If a glaze is not glossy enough, doesn't have the expected crackles or metallic effects and doesn't exhibit any other characteristic that you find desirable, you need to adjust the firing.

What Can I Do If I Don't Get Bright Metallic Effects Or Crackle?

Assuming you are using the correct glazes, both metallic effects and dark crackle lines are a result of firing the glazes to their maximum maturity followed by a fast after firing reduction technique.
You must quickly get your pottery from the kiln to the reduction container and covered before the pot has a chance to cool too much, otherwise the after firing reduction will not be effective.
Pronounced crackle effects are also often dependent on a thick application of glaze.

Bright Metallic Effects And No Colorful Glaze Effects.

This is the exact opposite of the question and problem above.
Brighter colors need a degree of after firing oxidation in order to develop.
There are several ways to achieve this.
When you remove the pottery from the kiln, spray the areas with water where you would like more color to develop before placing the pottery in the reduction container.
This will oxidize and cool the glaze.
Another method is to hold the pottery in the air for 10 to 30 seconds before reducing the pottery.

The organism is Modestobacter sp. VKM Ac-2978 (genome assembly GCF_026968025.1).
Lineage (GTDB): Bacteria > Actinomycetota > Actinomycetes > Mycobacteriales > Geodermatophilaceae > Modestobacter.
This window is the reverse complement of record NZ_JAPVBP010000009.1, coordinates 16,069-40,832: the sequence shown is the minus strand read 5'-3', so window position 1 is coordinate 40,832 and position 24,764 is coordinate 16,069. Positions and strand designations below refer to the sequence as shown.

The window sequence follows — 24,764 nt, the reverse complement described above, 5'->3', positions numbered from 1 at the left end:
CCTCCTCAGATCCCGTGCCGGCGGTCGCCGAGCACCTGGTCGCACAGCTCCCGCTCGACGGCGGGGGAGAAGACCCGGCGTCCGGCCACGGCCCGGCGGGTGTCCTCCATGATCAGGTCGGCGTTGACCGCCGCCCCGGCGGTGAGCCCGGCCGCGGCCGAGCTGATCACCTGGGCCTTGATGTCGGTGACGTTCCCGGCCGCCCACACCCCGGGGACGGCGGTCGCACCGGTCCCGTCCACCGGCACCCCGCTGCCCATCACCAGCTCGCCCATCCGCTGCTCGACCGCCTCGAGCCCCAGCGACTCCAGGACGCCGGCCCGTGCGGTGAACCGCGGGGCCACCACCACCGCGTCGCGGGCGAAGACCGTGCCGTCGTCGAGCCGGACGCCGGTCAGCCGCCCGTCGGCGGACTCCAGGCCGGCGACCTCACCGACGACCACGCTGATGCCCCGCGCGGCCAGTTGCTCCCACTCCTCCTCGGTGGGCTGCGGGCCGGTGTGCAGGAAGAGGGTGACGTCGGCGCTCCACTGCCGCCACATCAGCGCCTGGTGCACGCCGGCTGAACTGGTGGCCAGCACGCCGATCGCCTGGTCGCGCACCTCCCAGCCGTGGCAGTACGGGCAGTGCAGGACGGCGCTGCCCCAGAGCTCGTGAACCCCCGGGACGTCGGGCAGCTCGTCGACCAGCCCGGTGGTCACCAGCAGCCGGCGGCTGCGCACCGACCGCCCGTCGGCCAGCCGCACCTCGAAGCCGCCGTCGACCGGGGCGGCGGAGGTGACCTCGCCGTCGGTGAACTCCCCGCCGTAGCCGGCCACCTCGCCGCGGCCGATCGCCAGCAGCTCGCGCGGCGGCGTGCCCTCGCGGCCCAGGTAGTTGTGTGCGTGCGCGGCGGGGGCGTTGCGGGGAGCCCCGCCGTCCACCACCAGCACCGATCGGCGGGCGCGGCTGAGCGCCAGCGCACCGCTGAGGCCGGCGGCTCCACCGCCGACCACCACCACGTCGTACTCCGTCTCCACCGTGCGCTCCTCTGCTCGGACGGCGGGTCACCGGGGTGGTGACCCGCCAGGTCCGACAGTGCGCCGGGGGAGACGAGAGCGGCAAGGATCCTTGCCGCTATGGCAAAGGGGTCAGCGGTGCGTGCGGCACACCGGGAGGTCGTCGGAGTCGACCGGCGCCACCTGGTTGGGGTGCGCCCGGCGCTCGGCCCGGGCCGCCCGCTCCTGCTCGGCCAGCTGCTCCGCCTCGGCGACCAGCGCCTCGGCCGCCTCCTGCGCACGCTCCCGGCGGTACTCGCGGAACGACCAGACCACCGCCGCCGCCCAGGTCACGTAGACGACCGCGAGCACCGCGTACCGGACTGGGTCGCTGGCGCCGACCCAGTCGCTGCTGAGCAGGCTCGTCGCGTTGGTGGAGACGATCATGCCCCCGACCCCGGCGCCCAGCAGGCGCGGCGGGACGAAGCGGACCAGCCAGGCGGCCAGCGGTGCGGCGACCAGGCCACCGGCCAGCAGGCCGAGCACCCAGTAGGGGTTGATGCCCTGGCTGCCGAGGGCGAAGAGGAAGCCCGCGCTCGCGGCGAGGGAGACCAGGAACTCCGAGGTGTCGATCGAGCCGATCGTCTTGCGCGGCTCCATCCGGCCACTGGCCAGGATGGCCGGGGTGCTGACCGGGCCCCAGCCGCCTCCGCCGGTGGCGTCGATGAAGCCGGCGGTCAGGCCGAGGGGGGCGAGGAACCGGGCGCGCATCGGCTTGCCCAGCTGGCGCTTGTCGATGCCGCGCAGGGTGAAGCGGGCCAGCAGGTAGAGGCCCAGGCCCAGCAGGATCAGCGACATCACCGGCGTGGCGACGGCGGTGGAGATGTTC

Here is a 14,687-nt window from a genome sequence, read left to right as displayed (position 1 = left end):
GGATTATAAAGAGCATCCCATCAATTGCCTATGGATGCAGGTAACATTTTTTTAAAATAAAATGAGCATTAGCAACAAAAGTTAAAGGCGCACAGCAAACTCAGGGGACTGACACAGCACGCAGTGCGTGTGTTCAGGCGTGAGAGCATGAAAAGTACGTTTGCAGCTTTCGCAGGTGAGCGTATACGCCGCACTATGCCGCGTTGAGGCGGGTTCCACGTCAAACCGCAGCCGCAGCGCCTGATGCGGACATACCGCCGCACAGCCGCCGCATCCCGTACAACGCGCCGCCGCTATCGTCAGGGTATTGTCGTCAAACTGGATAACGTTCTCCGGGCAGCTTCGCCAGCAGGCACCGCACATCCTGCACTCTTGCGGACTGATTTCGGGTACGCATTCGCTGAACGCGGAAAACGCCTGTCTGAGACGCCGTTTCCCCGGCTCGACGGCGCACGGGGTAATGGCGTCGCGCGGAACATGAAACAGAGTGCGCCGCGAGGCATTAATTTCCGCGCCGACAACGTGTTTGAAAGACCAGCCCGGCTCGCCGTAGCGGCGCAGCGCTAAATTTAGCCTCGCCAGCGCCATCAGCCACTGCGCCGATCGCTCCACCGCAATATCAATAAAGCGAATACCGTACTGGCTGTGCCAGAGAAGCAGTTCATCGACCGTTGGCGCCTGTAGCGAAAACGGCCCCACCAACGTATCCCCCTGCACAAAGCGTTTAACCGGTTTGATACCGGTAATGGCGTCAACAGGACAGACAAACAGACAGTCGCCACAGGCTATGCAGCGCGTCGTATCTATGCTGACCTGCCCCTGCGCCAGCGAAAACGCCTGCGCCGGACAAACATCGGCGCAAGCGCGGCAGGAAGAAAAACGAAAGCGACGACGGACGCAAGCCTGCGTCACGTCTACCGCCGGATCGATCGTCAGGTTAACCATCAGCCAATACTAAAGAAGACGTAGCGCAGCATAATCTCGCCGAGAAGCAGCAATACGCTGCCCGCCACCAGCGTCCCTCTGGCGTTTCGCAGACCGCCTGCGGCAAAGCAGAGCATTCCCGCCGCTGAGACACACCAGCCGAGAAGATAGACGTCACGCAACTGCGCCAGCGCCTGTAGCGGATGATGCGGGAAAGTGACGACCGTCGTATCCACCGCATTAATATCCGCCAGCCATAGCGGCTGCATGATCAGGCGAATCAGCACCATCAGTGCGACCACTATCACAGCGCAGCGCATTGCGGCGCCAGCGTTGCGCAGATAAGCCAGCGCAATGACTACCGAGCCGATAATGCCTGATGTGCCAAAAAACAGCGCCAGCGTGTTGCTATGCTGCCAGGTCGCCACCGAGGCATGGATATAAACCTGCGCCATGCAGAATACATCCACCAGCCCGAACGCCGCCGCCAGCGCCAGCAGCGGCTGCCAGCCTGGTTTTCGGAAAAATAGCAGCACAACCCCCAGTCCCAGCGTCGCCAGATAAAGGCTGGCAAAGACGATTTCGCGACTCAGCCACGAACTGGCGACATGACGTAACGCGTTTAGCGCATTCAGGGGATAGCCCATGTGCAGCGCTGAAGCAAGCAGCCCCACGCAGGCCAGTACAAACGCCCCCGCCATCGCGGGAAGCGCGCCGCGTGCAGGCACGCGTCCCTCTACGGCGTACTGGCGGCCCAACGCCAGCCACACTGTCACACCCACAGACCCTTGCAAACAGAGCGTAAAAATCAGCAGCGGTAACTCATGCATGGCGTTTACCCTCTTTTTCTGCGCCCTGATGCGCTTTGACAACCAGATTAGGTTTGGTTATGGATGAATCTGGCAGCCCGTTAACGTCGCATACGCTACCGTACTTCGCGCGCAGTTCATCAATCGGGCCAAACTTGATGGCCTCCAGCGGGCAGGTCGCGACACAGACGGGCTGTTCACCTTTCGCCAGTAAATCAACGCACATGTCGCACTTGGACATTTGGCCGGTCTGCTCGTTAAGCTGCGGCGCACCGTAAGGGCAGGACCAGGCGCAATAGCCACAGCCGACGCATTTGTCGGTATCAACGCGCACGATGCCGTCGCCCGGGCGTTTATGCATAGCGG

Allow the combustible material to ignite and cover the container only after flames have clearly developed.
Other pottery workers will uncover the reduction container after a short time allowing the material to ignite again while fanning the pottery.
Using these and other similar techniques you will learn how to control the amount of metallic and colorful effects on your pottery as well as gray to black unglazed areas.

Can I Preheat My Pottery In The Kiln As It Is Warming Up?
Using A Fiber Garbage Can Kiln With A Lift Off Lid, Will My Pottery Get Preheated Enough By Setting Them On The Lid.
Do They Get Hot Enough On A Fiber And Expanded Metal Lid?

This question shows a common misunderstanding about the raku process.
The only time you need to be concerned about preheating your pottery is when you are doing multiple loads in the same kiln.
The first load should always be in a cold kiln taking the temperature up slowly.
Now, if you are going to fire additional loads, you should be preheating your pottery on or along side the kiln.
If the lid of the kiln is a wire mesh and fiber lid then you might get enough radiant heat.
You can also place the pottery near the flue opening so they get the heat coming from the draft.
Be careful not to place them too close, too soon or they may break.
After preheating on top of the kiln you can place the pottery around the base of the kiln and after you remove the fiber chamber, let them heat up there for a minute or two, then put them on the kiln shelf letting them sit for another minute, then put the chamber back in place for a minute, then relight the burner.

Can I Fire Raku In An Electric Kiln?

Almost any type of kiln can be used for raku as long as it meets certain requirements of the raku process.
It must be located outdoors or in close proximity to the outdoors.
You must be able to easily reach into the kiln to remove your pottery.
If you are going to be firing multiple loads the temperature of the kiln must be easily controlled.
An electric kiln is perfectly suitable for raku, but there are some special considerations that require careful attention.